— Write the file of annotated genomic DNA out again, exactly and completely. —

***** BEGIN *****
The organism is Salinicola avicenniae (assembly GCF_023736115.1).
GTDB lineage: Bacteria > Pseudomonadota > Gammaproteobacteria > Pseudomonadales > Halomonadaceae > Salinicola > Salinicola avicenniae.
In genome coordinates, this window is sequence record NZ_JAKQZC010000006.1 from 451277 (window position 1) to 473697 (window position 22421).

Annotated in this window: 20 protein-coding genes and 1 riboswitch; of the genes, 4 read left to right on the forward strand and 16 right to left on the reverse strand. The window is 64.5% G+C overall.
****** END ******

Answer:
The organism is Salinicola avicenniae (assembly GCF_023736115.1).
GTDB lineage: Bacteria > Pseudomonadota > Gammaproteobacteria > Pseudomonadales > Halomonadaceae > Salinicola > Salinicola avicenniae.
In genome coordinates, this window is sequence record NZ_JAKQZC010000006.1 from 451277 (window position 1) to 473697 (window position 22421).

Annotated in this window: 20 protein-coding genes and 1 riboswitch; of the genes, 4 read left to right on the forward strand and 16 right to left on the reverse strand. The window is 64.5% G+C overall.